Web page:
Atkins is skilled in coding, and creating 3D animation, though he did solicit the help of an expert to produce elements like the astoundingly hyper-real render of a whiskey glass that appears in the video. He pushes CGI far enough to remind the viewer that its’ most prized achievement, hyper-realism, undoes itself as, no matter how close the image gets to looking real, it will forever fall short of life. The avatar is so meticulously rendered, and yet so vapid, vacant—he is but a shell of code, stretched over an artificial structure.We see ourselves reflected in him, and but that which becomes apparent is our comparative physicality, flesh and mortality.
Ed Atkins is heavily influenced by literature and poetry and the written word play an important part in his creative process. Here is a beautiful performance of a piece called Depression from last year. If you happen to be in London definitely check out the exhibition, and I’d recommend reading some interviews with him, he is a fascinating artist. Here is a good audio interview recorded at Chisenhale Gallery in 2012.
Last year I was fortunate enough to interview Shepard Fairey for our Frontier magazine focusing on Santa Fe. He was at SFUAD, one of our supporting universities, undertaking a collaborative art project. Since then, my interest in his work and that of many street artists has been piqued and this new website by Google allows me to delve into this even deeper.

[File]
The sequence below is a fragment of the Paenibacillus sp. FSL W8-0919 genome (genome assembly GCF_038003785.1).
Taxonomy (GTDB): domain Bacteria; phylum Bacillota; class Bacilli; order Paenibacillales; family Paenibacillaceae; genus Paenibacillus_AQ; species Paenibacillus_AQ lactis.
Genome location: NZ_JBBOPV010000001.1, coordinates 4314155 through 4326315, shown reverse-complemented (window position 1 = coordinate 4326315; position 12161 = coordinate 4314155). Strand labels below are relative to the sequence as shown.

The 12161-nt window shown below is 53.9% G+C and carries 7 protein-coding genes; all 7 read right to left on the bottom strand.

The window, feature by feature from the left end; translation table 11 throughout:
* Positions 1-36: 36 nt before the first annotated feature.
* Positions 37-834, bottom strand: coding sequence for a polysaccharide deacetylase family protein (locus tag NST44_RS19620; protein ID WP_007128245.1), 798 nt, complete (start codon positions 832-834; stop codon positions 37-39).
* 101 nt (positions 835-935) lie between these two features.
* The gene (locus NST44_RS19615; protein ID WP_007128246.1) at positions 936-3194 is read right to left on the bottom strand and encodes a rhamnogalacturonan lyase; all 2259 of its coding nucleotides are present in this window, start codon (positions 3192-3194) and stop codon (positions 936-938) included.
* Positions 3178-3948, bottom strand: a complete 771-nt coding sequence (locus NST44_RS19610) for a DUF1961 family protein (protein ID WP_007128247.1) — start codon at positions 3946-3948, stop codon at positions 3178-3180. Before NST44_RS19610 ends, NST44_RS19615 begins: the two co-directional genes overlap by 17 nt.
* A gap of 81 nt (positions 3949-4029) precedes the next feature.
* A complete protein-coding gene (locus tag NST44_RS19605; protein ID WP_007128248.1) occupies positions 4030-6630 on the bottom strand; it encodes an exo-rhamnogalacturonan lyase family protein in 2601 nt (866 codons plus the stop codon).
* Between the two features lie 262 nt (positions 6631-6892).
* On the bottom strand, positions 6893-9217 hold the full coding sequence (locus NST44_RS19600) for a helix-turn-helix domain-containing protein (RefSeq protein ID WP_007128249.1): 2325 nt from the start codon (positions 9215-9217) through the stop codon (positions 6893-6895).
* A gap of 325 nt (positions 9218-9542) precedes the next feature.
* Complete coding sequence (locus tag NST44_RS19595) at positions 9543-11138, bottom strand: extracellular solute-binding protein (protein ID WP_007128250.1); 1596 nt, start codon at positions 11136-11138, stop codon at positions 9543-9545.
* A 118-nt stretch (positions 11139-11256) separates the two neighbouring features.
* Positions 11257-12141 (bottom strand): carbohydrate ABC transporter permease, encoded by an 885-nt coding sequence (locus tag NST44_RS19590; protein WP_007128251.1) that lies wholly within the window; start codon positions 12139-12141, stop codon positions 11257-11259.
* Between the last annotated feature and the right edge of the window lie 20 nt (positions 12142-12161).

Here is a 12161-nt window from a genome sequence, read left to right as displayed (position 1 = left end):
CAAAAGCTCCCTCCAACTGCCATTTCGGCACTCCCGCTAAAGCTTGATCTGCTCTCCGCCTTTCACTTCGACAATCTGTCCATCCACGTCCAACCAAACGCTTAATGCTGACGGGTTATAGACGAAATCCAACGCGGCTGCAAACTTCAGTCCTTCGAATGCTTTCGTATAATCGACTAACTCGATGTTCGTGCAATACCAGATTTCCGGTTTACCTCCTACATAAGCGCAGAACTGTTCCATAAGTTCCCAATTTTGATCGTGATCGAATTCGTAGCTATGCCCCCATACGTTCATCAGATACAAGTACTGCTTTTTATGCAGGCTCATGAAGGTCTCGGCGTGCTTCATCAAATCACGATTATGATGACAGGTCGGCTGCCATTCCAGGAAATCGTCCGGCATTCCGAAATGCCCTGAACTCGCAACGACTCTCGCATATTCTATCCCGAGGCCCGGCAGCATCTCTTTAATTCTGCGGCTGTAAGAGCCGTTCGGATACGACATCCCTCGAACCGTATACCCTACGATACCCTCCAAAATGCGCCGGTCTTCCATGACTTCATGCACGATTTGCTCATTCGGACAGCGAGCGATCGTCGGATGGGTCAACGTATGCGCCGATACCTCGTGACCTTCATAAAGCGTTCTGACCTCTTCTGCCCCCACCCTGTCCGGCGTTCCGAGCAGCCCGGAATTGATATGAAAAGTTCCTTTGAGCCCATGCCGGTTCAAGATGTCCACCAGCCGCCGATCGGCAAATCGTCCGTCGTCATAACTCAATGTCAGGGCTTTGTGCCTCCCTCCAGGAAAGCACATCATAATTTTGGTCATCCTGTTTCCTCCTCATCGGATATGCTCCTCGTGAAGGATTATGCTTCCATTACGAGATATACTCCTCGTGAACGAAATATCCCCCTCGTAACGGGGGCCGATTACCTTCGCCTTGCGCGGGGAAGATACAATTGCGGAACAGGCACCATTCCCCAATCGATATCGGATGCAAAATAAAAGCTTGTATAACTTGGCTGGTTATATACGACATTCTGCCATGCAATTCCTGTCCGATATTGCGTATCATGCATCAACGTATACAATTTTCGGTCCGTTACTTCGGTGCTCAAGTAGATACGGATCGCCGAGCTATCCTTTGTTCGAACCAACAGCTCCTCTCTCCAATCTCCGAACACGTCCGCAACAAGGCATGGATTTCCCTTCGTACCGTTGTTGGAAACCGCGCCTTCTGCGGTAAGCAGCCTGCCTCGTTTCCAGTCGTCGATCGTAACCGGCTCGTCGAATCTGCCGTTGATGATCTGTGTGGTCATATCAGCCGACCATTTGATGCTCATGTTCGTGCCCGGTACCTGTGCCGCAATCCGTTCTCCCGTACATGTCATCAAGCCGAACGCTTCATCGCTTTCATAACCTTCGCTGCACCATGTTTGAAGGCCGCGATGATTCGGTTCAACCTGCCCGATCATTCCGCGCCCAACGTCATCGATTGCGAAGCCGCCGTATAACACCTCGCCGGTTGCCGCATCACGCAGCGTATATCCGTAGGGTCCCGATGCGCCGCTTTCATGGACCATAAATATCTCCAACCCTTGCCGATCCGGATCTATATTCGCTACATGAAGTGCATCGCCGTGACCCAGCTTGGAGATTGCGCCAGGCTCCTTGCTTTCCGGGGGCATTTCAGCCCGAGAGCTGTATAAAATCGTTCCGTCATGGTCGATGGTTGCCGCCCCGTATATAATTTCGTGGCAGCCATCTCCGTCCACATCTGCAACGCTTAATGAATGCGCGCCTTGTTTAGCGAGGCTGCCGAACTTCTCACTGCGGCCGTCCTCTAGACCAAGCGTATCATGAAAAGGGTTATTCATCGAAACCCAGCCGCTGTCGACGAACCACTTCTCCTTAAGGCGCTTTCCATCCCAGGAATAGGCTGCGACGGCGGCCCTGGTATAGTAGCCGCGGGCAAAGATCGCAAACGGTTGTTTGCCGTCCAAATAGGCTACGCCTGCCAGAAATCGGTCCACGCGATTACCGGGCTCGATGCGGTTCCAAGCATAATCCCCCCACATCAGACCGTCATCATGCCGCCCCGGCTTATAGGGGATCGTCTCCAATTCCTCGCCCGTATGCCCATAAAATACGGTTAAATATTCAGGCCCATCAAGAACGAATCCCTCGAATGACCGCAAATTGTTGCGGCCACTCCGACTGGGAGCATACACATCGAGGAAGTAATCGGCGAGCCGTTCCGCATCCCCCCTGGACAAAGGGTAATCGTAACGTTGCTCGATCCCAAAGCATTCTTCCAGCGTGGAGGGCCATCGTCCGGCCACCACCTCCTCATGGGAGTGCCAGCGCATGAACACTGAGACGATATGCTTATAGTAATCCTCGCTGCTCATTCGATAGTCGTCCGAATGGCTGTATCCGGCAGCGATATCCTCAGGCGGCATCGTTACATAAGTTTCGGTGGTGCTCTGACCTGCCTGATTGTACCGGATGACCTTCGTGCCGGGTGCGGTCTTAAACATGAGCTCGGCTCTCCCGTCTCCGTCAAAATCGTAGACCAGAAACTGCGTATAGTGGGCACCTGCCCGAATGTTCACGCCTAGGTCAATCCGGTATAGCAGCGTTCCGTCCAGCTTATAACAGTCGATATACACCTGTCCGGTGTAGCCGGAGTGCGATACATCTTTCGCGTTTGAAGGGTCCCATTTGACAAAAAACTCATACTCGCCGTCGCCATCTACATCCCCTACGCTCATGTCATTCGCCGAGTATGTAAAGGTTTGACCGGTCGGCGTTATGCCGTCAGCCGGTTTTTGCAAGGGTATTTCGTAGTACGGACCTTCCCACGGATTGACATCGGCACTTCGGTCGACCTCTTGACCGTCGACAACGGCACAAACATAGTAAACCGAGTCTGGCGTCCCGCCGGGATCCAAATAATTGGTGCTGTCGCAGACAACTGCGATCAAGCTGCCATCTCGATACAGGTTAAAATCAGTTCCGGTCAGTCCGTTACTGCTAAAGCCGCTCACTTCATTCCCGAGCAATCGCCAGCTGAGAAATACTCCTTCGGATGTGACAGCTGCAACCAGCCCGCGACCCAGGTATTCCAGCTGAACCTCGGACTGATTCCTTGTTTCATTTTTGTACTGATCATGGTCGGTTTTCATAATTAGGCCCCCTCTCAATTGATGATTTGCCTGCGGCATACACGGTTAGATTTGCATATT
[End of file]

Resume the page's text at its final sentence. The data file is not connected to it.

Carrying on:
Google’s new Street Art Project is a partner to it’s existing Art Project which aims to give access to influential art objects, historical artifacts and world wonders to a wider audience. Run by the Google Cultural Institute in France, the Art Project aims to democratise art. It seems fitting then for Google to enter into the world of street art which by default brings art to everyone. Much like the Art Project, the Street Art Project utilizes gallery archives, Google’s own street view, Google maps, and user generated content to provide a map of the worlds street art. Allowing viewers to zoom into details of the work, providing glimpses of work that has since been destroyed and showcasing pieces in locations many of us will never get to are just some of the features this incredible initiative hosts. Street Art is generally considered the ugly brother to that of the gallery world, bar the few exemptions of Banksy and Fairey, but here, the scope and detail of this project is given as much emphasis and importance as it’s older brother. With Amit Sood, director of the Cultural Institute initiative commenting, “Im not treating street art as anything different from what I would do with the Impressionist collection I’m getting on Art Project”, it’s clear to see that the intention of this site is to lift this often neglected art form to it’s rightful place. Personally, I find it incredible that this is even questioned – shouldn’t this should be the acceptable norm by now?